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Luiz Sergio Leonardi

Bio: Luiz Sergio Leonardi is an academic researcher from State University of Campinas. The author has contributed to research in topics: Liver transplantation & Transplantation. The author has an hindex of 14, co-authored 74 publications receiving 667 citations.


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Journal ArticleDOI
Gary A. Levy1, Gian Luca Grazi2, Fernando Sanjuán, Youmin Wu3, Ferdinand Mühlbacher4, Didier Samuel, S. Friman5, Robert M Jones6, Guido Cantisani, Frederico Villamil7, Umberto Cillo8, Pierre-Alain Clavien9, Goran B. Klintmalm10, Gerd Otto11, Stephen Pollard12, P. Aiden McCormick13, V. Descalsi7, Adrián Gadano14, A. Villamil14, Peter W Angus6, Stephen V. Lynch15, Glenda A. Balderson15, G. Jeffreys16, B. Chester16, Rudolf Steininger4, B. de Hemptinne17, Roberto Troisi17, M. L. Zanotelli, Luiz Sergio Leonardi18, Ilka de Fátima Santana Ferreira Boin18, Sérgio Mies19, B. D. Guardia19, Les Lilly1, Paul Marotta20, William Wall20, K. Peltekian, André Roy21, Denis Marleau21, C. Scudamore, M. Yoshida, J. Tchervenkov, M. Cantarovich, Olivier Boillot, Pierre-Henri Bernard, Yvon Calmus, Filomena Conti, Daniel Cherqui, Christophe Duvoux, Christian Ducerf, R. Maar, Jean Gugenheim, A. Myx, D. Neau-Cransac, K. Mouette, Faouzi Saliba, Lionel Rostaing, Nassim Kamar, C. Moench13, M. O'Rourke, Davide F. D'Amico8, G. Varotti22, A. Maffei-Faccioli8, Giorgio Enrico Gerunda8, Roberto Merenda8, A. Risaliti23, U. Baccarani23, Massimo Rossi23, Pasquale Berloco23, K. Tanaka24, F. Oike24, Stephen Munn24, Edward Gane24, I. Brekke, K. M. Boberg, A. Bernardos, I. Garcia, V. Cuervas25, J. M. Moreno25, Antoni Rimola, I. Cirera, F. Sanjuan, Martín Prieto, M. Salcedo, G. Clemente, B. Ericson5, H. Gjertsen5, Gustaf Herlenius26, Zakiyah Kadry9, David Mayer27, P. Hayes12, J. Davidson12, J. Hodgson28, John S Bynon28, Gary L. Davis10, Jorge Ortiz29, C. Manzarbeita29, R. Mennon30, R. H. Weisner30, Y. Wu30, R. Y. Chensu30, John R Lake1, Abhinav Humar31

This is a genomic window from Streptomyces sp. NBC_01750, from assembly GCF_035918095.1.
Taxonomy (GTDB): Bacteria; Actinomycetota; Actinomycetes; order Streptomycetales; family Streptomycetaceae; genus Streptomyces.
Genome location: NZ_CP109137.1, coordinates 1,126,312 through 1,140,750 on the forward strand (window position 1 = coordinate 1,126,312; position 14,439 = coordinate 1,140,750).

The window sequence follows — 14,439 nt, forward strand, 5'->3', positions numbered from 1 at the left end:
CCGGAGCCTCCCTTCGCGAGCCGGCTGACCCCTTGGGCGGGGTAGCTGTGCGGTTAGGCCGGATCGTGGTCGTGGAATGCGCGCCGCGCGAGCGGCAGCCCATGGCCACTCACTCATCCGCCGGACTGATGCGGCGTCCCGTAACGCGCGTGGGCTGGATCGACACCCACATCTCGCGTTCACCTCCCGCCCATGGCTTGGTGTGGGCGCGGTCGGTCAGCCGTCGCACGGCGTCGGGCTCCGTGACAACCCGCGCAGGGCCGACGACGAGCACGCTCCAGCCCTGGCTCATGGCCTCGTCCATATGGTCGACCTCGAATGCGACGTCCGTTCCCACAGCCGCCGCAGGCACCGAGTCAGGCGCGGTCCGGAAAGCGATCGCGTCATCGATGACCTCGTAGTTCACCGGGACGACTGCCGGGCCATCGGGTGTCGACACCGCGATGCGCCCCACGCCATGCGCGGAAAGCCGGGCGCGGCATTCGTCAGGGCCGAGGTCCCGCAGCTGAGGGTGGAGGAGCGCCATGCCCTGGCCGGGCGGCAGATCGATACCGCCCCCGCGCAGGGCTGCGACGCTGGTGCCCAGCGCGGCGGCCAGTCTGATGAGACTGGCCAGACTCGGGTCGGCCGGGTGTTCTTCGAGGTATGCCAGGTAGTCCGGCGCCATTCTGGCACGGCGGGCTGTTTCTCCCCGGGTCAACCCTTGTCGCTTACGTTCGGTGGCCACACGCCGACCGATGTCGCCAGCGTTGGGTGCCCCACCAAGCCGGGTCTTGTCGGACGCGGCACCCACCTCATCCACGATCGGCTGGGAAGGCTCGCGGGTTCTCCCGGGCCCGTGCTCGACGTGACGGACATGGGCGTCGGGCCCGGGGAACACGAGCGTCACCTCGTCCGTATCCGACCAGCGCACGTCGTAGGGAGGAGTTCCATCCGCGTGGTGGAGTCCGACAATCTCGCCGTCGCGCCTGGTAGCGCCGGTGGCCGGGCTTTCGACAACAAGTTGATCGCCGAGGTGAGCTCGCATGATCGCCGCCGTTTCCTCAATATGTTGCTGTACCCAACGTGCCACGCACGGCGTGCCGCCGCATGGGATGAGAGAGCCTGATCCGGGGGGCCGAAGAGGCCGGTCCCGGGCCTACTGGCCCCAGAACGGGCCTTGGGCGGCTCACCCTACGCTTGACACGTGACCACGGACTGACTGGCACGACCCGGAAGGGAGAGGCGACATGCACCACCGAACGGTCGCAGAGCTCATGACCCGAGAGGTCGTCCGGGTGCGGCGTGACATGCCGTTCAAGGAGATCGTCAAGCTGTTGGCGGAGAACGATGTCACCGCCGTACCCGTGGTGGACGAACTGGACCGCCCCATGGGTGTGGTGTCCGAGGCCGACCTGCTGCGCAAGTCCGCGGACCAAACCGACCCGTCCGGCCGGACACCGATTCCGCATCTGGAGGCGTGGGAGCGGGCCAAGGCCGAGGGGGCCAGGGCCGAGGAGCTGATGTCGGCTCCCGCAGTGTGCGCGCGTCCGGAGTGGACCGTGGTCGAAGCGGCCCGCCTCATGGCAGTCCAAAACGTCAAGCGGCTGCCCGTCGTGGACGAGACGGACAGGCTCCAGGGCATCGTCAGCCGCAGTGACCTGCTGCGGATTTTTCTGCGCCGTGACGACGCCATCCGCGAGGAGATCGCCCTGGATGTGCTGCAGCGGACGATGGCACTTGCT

TL;DR: The efficacy of CsA‐ME monitored by blood concentration at 2 hours postdose and tacrolimus in liver transplant patients is equivalent to 12 months, and renal function is similar.

98 citations

Journal ArticleDOI
01 Apr 2008
TL;DR: It was observed that patients receiving over 6 red blood cell units intraoperatively displayed reduced survival, and predictive factors for this risk factor were high donor level of sodium and of age.
Abstract: Patients undergoing liver transplantation often experience coagulopathy and massive intraoperative blood loss that can lead to morbidity and reduced survival. The aim of this study was to verify the survival rate and discover predictive factors for death among liver transplant patients who received massive intraoperative blood transfusions. This cohort study was based on prospective data collected retrospectively from January 2004 to July 2006. The 232 patients were distributed according to their blood requirements, (namely, more or less than 6 units), including red blood cell saver. The statistical analyses were performed using Student t test, Cox hazard regression, and the Kaplan-Meier method (log-rank test). The massively transfused cohort displayed higher Child-Pugh classifications (10.2 vs 9.6; P = .03); model for end-stage liver disease (MELD) scores (19 vs 17; P = .02); recipient weights (75.4 vs 71 kg; P = .03); as well as warm ischemia times (70.7 vs 56.4 minutes; P or = 6 vs <6 U of blood transfusion of 63.8% vs 83.3%; 53.9% vs 76.3%; 40% vs 60%; 34.5% vs 49.2%. In conclusion, we observed that patients receiving over 6 red blood cell units intraoperatively displayed reduced survival. Predictive factors for this risk factor were high donor level of sodium and of age.

72 citations

Journal ArticleDOI
01 May 2004
TL;DR: The experience concerning the high waiting list mortality rate for orthotopic liver transplantation (OLT) using the MELD (Model for End-Stage Liver Disease), which has been shown to predict short-term survival better than Child-Turcotte-Pugh (CTP) classification, was evaluated.